Not getting advice can mean you aren’t clear what boxes to tick and why, which can impact the financial side of things.

2. A second application is required for finances

Applying for divorce doesn’t automatically start a financial dispute.

A separate, additional application is needed; some couples (ill-advisedly) never square off their finances because doing so is not a requirement.

However, it is unquestionably very best practice to do so; even if you have agreed the whole settlement, getting it on paper and approved by a judge means it is legally binding. 

3. Everyone’s divorce is different 

When divorcing, you need friends to speak to and your professional team around you, but you will be bombarded with stories of “in my divorce…”

They are often impossible to compare, as each family has its own history, financial picture and personal circumstances. It is why there is no “formula” for dividing the matrimonial pot,  and why expert, tailored advice is key.

4. Good planning is key 

A farming divorce can be complex – this isn’t just lawyer speak for “expensive”.

The complexity comes from the legal structures (or absence of) in a farming business, with many generations being involved, attempts having been made to trust or gift which complicate matters, and the very fact of a single business needing to support two (or more) families going forward.

5. You don’t always have to go to court

When you are separating, you need to deal with your matrimonial finances.

Many separating couples can agree and, for those couples, their agreement is filed with the court.

If you can’t agree, then you typically apply to the court for one of two main reasons – to assist the process of disclosure and valuation, or to make the overall decision because you can’t decide between you.

6. Child arrangements are separate to divorce

The court doesn’t automatically get involved in contact arrangements for your children.

You first have to try to agree, then attempt mediation (or be exempt) If you still can’t agree, an application is made to the court for a child arrangements order.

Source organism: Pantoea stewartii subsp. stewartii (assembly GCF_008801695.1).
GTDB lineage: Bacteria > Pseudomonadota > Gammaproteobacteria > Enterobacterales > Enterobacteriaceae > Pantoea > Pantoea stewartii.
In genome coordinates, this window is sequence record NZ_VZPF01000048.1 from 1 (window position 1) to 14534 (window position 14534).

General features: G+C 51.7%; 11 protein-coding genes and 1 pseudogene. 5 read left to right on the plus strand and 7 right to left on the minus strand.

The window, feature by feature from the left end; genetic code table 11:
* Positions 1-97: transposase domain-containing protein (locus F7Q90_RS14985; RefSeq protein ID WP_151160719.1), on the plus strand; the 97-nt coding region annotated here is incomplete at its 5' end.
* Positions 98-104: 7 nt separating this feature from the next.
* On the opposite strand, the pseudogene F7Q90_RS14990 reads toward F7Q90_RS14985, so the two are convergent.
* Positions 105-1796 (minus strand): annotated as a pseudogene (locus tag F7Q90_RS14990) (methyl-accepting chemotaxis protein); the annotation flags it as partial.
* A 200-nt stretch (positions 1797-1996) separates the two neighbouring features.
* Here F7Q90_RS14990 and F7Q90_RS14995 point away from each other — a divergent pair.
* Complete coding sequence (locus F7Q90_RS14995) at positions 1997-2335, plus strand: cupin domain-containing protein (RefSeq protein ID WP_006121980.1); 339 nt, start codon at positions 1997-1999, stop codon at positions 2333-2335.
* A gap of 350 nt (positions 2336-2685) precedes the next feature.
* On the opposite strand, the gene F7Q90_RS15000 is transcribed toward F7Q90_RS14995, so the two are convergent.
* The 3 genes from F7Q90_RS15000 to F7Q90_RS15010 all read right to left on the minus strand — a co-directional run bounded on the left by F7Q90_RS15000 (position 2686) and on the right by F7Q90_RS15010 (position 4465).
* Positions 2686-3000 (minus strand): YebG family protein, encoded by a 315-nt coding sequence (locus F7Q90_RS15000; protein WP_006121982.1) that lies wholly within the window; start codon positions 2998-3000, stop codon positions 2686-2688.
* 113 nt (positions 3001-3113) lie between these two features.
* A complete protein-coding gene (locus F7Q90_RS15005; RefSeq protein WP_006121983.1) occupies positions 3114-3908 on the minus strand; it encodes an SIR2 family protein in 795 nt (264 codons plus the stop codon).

7. Try to agree on the financial settlement

The financial separation can vary considerably when we think about what will be involved or how long/costly it will be.

The more you can agree on, the less the court has to deal with. Disclosure of every asset, debt and income source is key to help both parties in their discussions (or the court in their decision-making).

Without this, not only could the settlement be unfair, but material non-disclosure can re-open the door to future financial claims.

8. The court process can help couples progress

The powers of the court are usefully wide, and sometimes using those options for one (or all) aspects can really help couples make practical progress.

For example, the court can give directions about a valuation being done, an assessment of tax implications or, if one party isn’t engaging in the process, the court can order that they must engage or face a penal notice.

Lots of couples begin the formal process, and once they have seen the disclosure from their spouse or third parties, it enables their solicitor to effectively negotiate the terms.

It is not a case of all or nothing – you can use the court process as you need to, and often to both parties’ financial advantage.

9. Fairness is not the same as equality

It is unlikely that an equal division of the assets and accumulated wealth could be achievable for a farm, owing to the need to preserve the farm as an income source now, and as a viable entity to pass on to future generations.

At the forefront of the court’s mind (and that of any solicitor worth their fees) will be to ensure that financial needs are met. A priority for any minor children’s needs is paramount, but absolute equality is not always possible (nor desirable).